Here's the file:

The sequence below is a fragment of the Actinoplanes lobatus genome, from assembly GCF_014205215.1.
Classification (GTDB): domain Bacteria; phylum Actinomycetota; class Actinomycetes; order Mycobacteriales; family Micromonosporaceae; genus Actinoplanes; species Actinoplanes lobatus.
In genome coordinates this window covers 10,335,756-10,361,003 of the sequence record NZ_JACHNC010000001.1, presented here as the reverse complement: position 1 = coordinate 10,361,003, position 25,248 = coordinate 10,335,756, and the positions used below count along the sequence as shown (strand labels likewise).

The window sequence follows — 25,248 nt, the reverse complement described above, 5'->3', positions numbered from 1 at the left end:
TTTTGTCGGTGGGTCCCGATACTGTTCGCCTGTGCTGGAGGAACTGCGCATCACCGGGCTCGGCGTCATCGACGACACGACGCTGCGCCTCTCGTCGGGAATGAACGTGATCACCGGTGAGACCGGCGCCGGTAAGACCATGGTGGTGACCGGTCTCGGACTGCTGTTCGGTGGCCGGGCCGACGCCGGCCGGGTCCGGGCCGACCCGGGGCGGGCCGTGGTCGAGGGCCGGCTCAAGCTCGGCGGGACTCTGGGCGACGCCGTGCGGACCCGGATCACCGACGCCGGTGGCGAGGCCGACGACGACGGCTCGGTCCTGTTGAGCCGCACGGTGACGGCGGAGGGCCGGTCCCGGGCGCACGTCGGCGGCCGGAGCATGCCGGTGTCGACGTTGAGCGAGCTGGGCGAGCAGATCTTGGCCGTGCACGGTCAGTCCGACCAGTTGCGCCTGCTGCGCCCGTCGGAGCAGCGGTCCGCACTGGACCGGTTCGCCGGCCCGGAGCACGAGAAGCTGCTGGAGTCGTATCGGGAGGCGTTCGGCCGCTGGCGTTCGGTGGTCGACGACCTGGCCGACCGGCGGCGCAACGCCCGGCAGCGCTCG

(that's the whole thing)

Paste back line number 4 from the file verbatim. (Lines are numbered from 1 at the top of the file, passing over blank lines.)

The window sequence follows — 25,248 nt, the reverse complement described above, 5'->3', positions numbered from 1 at the left end: